I seldom let people within arms reach, and I always trust my gut. But in reading your story one thing caught my attention, you moved away. Try to avoid that. It instantly gives the person approaching psychological control. If that person is a predator you can seal your fate simply by backing up. If you have to move to maintain distance step sideways or angle your body, but avoid backing up.

Keep your girl close. She did a good job!
 

·
Registered
Joined
·
474 Posts
I don't care what that man's intentions were, you did not feel comfortable in that situation. Your dog knew it and stuck up for you. Very good girl!


I can only hope one of mine will do the same if that happens to me.
 

·
Registered
Joined
·
708 Posts
I do a lot of rather remote hiking with another female friend, and I never go without my Dobie gsd. I always feel safe with him.

I also carry a .40 because you just never know. I totally sympathize with how you were feeling, being approached by some creeper but chances are he just wanted some privacy to light up a doobie with his buddy. Still. Trust your gut!
 

·
Registered
Joined
·
381 Posts
Discussion Starter #18
Atomic- Yes, most likely, he was probably hoping I was leaving... but he got way too close.

And Sabi- good point on not backing away. I should know better since I understand how dogs work, and we work the same way if it runs we chase, and if we stand our ground or walk toward, (it, they) backs off. I should keep that in mind.

It's been good thinking this through and planning how I might handle it differently if something similar happens again. But I'm really happy that my dog, for her part, behaved perfectly.
 

·
Registered
Joined
·
421 Posts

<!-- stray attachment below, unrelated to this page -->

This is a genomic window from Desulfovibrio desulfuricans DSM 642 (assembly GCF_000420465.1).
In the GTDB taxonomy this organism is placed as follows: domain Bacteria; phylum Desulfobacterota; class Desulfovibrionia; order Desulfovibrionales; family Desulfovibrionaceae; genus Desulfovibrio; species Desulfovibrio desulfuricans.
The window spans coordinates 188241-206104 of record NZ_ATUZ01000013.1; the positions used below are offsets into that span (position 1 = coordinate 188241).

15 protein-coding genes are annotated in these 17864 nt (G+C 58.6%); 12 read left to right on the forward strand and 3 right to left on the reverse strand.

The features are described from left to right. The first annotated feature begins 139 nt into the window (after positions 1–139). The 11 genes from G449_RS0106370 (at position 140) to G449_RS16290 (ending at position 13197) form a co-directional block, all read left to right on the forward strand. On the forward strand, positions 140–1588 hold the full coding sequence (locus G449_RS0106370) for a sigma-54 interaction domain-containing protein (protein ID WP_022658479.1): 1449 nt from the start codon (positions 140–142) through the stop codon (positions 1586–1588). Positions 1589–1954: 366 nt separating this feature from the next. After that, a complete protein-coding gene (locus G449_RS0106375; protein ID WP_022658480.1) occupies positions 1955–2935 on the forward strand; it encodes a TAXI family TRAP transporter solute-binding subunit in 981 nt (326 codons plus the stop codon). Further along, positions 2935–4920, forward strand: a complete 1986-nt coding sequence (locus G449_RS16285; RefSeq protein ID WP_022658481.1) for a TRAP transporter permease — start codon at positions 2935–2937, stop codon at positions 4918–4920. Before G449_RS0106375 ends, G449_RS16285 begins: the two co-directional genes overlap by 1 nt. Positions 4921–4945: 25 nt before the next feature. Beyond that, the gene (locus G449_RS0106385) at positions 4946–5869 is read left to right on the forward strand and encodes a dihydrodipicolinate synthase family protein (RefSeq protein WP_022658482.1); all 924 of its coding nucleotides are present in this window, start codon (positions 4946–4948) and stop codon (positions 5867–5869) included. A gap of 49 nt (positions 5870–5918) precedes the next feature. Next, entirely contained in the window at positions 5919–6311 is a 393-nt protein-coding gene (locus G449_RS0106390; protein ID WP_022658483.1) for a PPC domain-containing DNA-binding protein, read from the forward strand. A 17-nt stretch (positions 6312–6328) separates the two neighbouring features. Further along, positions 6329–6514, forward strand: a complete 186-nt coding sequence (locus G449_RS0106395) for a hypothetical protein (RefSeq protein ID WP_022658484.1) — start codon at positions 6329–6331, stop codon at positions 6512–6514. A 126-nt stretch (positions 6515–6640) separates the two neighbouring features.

I guess it's just my male brain, but I cannot figure out why so many women feel the need to be polite to strangers who are pushing unwanted attention on them, and make excuses for these creeps:

"it seemed like he mostly was just a harmless guy who wanted to "pat" my dogs... but maybe not."

"Yes, most likely, he was probably hoping I was leaving"

"A firm BACK UP usually does the trick. If you need to be polite add please." [That blows the whole thing and solidly establishes you as a weak potential victim.]

Heartandsoul, you totally get it:

"while reading your post my first thought was that the guy was testing how easy or difficult a target you would be and how much of a threat your girl would be. He may not have been there looking for prey but may have been the kind that wouldn't pass on an easy opportunity."

That is exactly what de Becker says in his Gift of Fear book.

Please, please, ladies, if you feel obligated to be nice to strangers who are pushing unwanted attention on you and make excuses for these creeps, read The Gift of Fear. It could save you from being brutally assaulted or killed. And keep your GSD with you whenever you can. Your GSD likely will trust his gut.
 

·
Registered
Joined
·
5,651 Posts
I guess it's just my male brain, but I cannot figure out why so many women feel the need to be polite to strangers who are pushing unwanted attention on them, and make excuses for these creeps:

"it seemed like he mostly was just a harmless guy who wanted to "pat" my dogs... but maybe not."

"Yes, most likely, he was probably hoping I was leaving"

"A firm BACK UP usually does the trick. If you need to be polite add please." [That blows the whole thing and solidly establishes you as a weak potential victim.]

Heartandsoul, you totally get it:

"while reading your post my first thought was that the guy was testing how easy or difficult a target you would be and how much of a threat your girl would be. He may not have been there looking for prey but may have been the kind that wouldn't pass on an easy opportunity."

That is exactly what de Becker says in his Gift of Fear book.

Please, please, ladies, if you feel obligated to be nice to strangers who are pushing unwanted attention on you and make excuses for these creeps, read The Gift of Fear. It could save you from being brutally assaulted or killed. And keep your GSD with you whenever you can. Your GSD likely will trust his gut.
I made a great living trusting both my dog and my gut for a couple of decades. Trust me I am no victim.

On the addition of please, I'm Canadian and we are always polite. Good manners never make you a victim.
 
1 - 20 of 26 Posts
Top